Carolina Christmas collects for the first time holiday stories of Archibald Rutledge (1883–1973), one of the most prolific outdoor and nature writers of the twentieth century and the first poet laureate of South Carolina. Some of Rutledge's finest writing revolves around his vivid memories of hunt, hearth, and holidays. These memories are celebrated in this keepsake collection of enduring stories and poems, further augmented with traditional recipes and food lore associated with the season. Archibald Rutledge spent decades teaching at Mercersburg Academy in Pennsylvania. All the while he supplemented his income through his writings in order to support a growing family and restoration efforts at Hampton Plantation, his ancestral home in coastal South Carolina—now a state historic site. Each Christmas, Rutledge returned to his cherished Hampton Plantation for hunting, celebrations of the season, and renewal of his decidedly Southern soul. This annual migration home meant the opportunity to enjoy hunting and communion with nature—so vitally important to him—and to renew acquaintances with those living on neighboring plantations and with the African American community he immortalized in his book God's Children. Rutledge wrote dozens of stories and poems revolving around the Hampton Hunt, fellowship with family and friends, the serenity of the winter woods, and his appetite for seasonal Southern foodways. Edited by Jim Casada, this collection highlights the very best of Rutledge's holiday tales in a vibrant tapestry through which Christmas runs as a bright, sparkling thread. In these tales of Christmas past—each representative of the author's sterling literary reputation and continuing popularity—Rutledge guides us once more into a world of traditions now largely lost. But to tread those forgotten trails once more, to sample and savor the foods he loved, and to experience vicariously the sport he so enjoyed is to experience the wonder of yesteryear.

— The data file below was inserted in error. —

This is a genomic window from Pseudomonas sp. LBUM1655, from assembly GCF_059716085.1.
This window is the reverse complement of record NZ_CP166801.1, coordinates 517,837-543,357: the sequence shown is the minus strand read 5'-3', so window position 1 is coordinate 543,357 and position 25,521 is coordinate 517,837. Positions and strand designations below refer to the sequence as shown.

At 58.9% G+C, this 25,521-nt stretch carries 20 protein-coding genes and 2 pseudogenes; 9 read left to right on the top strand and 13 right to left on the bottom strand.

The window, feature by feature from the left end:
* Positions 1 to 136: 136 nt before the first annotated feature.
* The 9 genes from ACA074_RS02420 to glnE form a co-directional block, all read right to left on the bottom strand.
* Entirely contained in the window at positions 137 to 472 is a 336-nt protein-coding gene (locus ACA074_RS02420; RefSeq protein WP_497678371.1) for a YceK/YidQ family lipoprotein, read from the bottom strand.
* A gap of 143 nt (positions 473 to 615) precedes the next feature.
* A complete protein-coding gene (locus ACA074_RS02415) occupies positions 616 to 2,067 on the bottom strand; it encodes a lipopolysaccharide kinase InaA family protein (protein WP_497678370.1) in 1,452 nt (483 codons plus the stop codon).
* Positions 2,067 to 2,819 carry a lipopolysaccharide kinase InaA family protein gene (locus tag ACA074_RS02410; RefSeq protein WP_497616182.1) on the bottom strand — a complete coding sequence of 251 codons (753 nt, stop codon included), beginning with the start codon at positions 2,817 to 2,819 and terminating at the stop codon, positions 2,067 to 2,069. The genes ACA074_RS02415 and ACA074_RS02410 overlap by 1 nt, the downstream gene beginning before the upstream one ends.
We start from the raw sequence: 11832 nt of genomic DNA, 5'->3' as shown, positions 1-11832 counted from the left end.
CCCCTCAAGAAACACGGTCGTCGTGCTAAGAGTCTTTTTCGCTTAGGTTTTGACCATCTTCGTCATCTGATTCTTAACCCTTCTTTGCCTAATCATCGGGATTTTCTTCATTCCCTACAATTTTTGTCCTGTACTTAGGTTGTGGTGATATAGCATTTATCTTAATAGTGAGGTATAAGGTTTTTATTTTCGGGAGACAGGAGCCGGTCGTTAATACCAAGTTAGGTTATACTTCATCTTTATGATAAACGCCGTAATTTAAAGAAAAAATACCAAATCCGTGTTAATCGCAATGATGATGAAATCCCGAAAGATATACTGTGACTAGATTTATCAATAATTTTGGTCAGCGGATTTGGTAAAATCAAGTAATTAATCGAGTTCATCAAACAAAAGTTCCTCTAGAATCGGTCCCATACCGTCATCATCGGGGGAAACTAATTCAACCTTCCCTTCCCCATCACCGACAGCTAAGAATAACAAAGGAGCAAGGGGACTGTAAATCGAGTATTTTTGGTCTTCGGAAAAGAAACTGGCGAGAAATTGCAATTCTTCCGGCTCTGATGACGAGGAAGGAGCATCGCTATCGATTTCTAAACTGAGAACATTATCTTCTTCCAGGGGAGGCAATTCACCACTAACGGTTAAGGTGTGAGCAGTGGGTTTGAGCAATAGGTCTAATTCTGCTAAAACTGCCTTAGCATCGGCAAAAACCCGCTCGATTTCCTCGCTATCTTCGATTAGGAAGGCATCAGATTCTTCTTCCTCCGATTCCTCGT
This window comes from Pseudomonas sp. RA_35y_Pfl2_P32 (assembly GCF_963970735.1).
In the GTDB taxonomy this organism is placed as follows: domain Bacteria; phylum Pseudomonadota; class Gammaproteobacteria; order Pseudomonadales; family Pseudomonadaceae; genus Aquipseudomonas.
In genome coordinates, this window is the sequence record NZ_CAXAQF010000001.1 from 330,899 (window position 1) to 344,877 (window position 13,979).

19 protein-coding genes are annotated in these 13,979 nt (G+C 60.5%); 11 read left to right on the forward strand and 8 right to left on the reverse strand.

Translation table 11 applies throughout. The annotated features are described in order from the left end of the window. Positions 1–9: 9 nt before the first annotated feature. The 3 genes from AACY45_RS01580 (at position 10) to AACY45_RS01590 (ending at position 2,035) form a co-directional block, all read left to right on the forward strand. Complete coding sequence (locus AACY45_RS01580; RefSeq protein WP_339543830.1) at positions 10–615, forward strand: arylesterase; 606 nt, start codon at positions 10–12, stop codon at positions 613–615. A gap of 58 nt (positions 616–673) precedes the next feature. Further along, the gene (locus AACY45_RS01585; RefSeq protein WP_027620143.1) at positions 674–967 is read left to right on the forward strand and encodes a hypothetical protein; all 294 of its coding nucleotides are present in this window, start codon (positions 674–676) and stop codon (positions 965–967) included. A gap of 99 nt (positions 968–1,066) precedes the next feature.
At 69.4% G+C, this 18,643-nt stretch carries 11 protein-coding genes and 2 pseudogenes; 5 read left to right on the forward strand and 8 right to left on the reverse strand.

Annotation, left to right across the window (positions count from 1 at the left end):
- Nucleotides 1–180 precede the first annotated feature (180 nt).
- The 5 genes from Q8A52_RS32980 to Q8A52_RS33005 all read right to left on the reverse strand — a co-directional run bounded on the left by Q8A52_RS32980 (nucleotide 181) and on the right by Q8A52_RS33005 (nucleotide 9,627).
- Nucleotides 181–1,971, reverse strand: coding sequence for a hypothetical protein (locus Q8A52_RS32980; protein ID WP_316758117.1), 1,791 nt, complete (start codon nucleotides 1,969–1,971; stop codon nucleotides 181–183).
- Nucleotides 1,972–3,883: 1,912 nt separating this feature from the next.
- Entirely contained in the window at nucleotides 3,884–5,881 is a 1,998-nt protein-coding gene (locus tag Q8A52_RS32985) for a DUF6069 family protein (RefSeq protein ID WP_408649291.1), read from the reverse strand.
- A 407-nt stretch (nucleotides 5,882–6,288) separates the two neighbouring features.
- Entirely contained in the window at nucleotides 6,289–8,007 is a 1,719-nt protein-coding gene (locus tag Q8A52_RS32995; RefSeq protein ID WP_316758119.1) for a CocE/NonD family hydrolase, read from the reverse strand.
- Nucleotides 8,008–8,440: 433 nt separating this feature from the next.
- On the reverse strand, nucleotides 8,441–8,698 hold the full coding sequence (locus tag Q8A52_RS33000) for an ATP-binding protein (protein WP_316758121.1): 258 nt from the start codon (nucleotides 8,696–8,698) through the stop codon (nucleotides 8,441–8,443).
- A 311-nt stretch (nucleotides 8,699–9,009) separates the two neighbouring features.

Why Third Parties Matter in American Two-Party Politics
Building on the foundational importance of its predecessor (Politics at the Periphery, 1993), Challengers to Duopoly offers an up-to-date overview of the important history of America's third parties and the challenge they represent to the hegemony of the major parties. J. David Gillespie introduces readers to minor partisan actors of three types: short-lived national parties, continuing doctrinal and issue parties, and the significant others at the state and local levels. Woven into these accounts are profiles of some of the individuals who have taken the initiative to found and lead these parties. Ross Perot, Ralph Nader, Jesse Ventura, and other recent and contemporary electoral insurgents are featured, along with the most significant current national and state parties challenging the primacy of the two major parties. Gillespie maintains that despite the infirmities they often bear, third parties do matter, and they have mattered throughout American public life. Many of our nation's most important policies and institutional innovations—including abolition, woman suffrage, government transparency, child labor laws, and national healthcare—were third-party ideas before either major party embraced them. Additionally, third parties were the first to break every single gender, race, and sexual orientation bar on nomination for the highest offices in the land. As Gillespie illustrates in this engaging narrative, with the deck so stacked against them, it is impressive that third-party candidates ever win at all. That they sometimes do is a testament to the power of democratic ideals and the growing disdain of the voting public with politics as usual.